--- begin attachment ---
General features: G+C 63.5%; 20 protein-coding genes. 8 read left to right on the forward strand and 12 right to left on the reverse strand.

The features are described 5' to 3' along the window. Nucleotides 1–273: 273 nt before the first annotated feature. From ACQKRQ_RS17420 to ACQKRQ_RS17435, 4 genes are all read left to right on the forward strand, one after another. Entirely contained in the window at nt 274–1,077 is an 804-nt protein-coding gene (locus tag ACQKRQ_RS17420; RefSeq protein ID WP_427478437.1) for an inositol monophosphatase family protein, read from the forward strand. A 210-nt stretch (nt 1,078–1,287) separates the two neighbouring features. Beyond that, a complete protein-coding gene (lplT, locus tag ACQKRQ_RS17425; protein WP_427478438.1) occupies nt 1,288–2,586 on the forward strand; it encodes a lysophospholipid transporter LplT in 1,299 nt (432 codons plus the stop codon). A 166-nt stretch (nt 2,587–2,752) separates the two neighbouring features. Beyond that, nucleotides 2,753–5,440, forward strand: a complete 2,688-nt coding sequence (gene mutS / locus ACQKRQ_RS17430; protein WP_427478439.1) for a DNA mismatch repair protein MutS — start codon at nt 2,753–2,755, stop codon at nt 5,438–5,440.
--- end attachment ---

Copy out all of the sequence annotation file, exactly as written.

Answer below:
General features: G+C 63.5%; 20 protein-coding genes. 8 read left to right on the forward strand and 12 right to left on the reverse strand.

The features are described 5' to 3' along the window. Nucleotides 1–273: 273 nt before the first annotated feature. From ACQKRQ_RS17420 to ACQKRQ_RS17435, 4 genes are all read left to right on the forward strand, one after another. Entirely contained in the window at nt 274–1,077 is an 804-nt protein-coding gene (locus tag ACQKRQ_RS17420; RefSeq protein ID WP_427478437.1) for an inositol monophosphatase family protein, read from the forward strand. A 210-nt stretch (nt 1,078–1,287) separates the two neighbouring features. Beyond that, a complete protein-coding gene (lplT, locus tag ACQKRQ_RS17425; protein WP_427478438.1) occupies nt 1,288–2,586 on the forward strand; it encodes a lysophospholipid transporter LplT in 1,299 nt (432 codons plus the stop codon). A 166-nt stretch (nt 2,587–2,752) separates the two neighbouring features. Beyond that, nucleotides 2,753–5,440, forward strand: a complete 2,688-nt coding sequence (gene mutS / locus ACQKRQ_RS17430; protein WP_427478439.1) for a DNA mismatch repair protein MutS — start codon at nt 2,753–2,755, stop codon at nt 5,438–5,440.